Grassy sandbur is the “sticker” plant that looks like a grass. It will often invade thin lawns, especially in dry years. Therefore, the best control for this weed is a thick, healthy lawn. However, if your lawn is thin this spring and grassy sandbur was a problem last year, use a preemergence herbicide before the sandbur comes up. However, not all preemergence herbicides are effective. The three products that can help minimize grassy sandbur are oryzalin, pendimethalin and prodiamine.
Oryzalin is sold under the trade names of Surflan and Weed Impede. It can be used on all warm-season grasses as well as tall fescue. It should not be used on cool-season grasses other than tall fescue such as Kentucky bluegrass. Apply oryzalin about April 15 when redbud trees approach full bloom.
Pendimethalin is sold commercially as Pendulum as well as several other names. On the homeowner side, it is sold as Scotts Halts. Pendimethalin is best applied as a split application with the first half applied about April 15 and the second about June 1. Alternatively, make the first application when redbud trees approach full bloom and the second six weeks later.
Prodiamine is sold under the commer-cial name of Barricade. It is also the active ingredient in a number of homeowner products. It can be used on all of our common lawn grasses. Apply as is done for oryzalin, about April 15 or when redbud trees approach full bloom. Only one appl ication is needed per year. None of the “weed preventers” will give complete control but each should help. Quinclorac (Drive) can provide some postemergence control especially if the sandbur is in the seedling stage. Quinclorac is also found in a number of combination products that control both broadleaf weeds and crabgrass such as one of the following.
Ortho Weed-B-Gon Max + Crabgrass Control
Bayer All-in-One Lawn Weed and Crabgrass Killer. Monterey Crab-E-Rad Plus
Fertilome Weed Out with Q
Trimec Crabgrass Plus Lawn Weed Killer
Bonide Weed Beater Plus Crabgrass & Broadleaf Weed Killer
Spectracide Weed Stop for Lawns Plus Crabgrass Killer
Again, the best control for grassy sandbur is a healthy, thick lawn.
Oryzalin is also sold as a combination product with benefin as Green Light Amaze. As with oryzalin alone, it can be used on all warm-season grasses as well as tall fescue. It should not be used on cool-season grasses other than tall fescue such as Kentucky bluegrass. Apply Amaze about April 15 when redbud trees approach full bloom. (Ward Upham)
We often are asked whether it is good to mow lower in the spring. The answer is yes and no. It doesn’t hurt to mow lower than normal the first mowing or two. As a matter of fact, it can actually speed green-up by removing old, dead grass and allowing the soil to warm up more quickly. But the mowing height should be raised to normal after the first or second cutting to discourage crabgrass and encourage deep rooting.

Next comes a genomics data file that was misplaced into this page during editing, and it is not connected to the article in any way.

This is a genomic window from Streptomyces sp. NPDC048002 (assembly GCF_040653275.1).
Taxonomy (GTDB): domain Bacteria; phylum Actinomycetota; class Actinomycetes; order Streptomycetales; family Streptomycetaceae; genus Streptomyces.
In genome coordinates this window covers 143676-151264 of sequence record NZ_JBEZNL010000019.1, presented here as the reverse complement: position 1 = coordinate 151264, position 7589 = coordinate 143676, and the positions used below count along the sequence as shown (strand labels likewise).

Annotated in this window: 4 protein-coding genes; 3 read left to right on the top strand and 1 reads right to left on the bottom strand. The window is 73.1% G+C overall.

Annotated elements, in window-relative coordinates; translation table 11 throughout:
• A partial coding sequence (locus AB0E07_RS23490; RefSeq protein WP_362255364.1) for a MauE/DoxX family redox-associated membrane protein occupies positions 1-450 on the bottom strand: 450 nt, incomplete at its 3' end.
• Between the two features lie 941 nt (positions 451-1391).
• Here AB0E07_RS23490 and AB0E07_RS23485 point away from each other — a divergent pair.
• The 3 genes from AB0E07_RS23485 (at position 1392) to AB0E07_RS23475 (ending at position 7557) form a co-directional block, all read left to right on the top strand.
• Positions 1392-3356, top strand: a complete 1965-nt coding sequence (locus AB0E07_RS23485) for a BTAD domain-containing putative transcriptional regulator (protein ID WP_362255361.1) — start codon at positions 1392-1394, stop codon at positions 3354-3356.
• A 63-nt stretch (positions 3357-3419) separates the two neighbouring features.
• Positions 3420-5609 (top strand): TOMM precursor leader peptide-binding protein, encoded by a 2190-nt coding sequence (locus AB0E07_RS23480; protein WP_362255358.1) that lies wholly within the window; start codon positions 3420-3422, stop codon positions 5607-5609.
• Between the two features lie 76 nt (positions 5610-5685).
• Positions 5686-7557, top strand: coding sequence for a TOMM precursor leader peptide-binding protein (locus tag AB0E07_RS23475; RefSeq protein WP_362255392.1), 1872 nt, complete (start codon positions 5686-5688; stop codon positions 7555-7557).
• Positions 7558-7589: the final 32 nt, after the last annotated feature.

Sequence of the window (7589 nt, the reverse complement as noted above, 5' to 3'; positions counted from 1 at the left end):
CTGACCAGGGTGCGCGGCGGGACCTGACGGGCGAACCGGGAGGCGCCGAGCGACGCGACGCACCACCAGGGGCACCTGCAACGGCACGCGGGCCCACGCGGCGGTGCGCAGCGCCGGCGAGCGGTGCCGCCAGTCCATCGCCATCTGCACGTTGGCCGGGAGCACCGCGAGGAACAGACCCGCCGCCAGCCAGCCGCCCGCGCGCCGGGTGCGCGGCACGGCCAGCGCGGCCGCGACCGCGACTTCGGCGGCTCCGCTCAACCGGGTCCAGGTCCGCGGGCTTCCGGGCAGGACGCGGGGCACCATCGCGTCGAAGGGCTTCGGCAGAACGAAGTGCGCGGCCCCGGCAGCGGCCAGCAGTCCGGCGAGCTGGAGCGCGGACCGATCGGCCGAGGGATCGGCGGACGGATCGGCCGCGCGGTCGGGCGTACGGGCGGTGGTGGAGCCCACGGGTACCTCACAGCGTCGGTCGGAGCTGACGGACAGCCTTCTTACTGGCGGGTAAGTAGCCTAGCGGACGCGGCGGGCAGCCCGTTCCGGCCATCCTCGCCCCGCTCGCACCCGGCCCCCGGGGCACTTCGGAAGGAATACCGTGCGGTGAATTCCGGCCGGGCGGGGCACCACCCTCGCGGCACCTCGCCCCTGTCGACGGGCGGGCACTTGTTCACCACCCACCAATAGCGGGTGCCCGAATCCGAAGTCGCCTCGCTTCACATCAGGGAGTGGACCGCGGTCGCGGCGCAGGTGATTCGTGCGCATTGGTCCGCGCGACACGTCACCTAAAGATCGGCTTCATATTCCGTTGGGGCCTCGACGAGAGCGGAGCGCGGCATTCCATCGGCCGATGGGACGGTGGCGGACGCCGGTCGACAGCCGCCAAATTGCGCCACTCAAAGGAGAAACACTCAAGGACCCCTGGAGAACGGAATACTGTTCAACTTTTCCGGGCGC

Crabgrass seed must have light to germinate, and a high mowing height will help shade the soil. Also, root depth and mowing height are related on upright growing grasses such as tall fescue and Kentucky bluegrass — the higher the height of cut, the deeper the root system. A deeper root system means a more drought-resistant turf.
So, how low should you go on the first cutting? On tall fescue and Kentucky bluegrass, you can mow as low as 1 to 1½ inches. Be careful you don't go so low that you scalp the turf. After that, raise the mowing height for Kentucky bluegrass to 2 to 3 inches but 3 to 3½ inches for tall fescue. (Ward Upham)
Crabgrass preventers are another name for preemergence herbicides that prevent crabgrass seeds from developing into mature plants. Many people have a somewhat foggy idea of how they work and assume they kill the weed seed. Such is not the case. They do not kill the seed or even keep the seed from germinating but rather kill the young plant after it germinates. Therefore, they do not prevent germination but prevent emergence.
Crabgrass preventers are just that – preventers. With few exceptions they have no effect on existing crabgrass plants, so they must be applied before germination. Additionally, preventers do not last forever once applied to the soil.
Microorganisms and natural processes begin to gradually break them down soon after they are applied. If some products are applied too early, they may have lost much of their strength by the time they are needed. Most crabgrass preventers are fairly ineffective after about 60 days, but there is considerable variation among products. (Dimension and Barricade last longer. See below.)
For most of Kansas, crabgrass typically begins to germinate around May 1 or a little later. April 15 is normally a good target date for applying preventer because it gives active ingredients time to evenly disperse in the soil before crabgrass germination starts. However, this year, we may want to go a week or two early. For southeast Kansas, this week would be appropriate, and for northwest Kansas, mid-April would be best.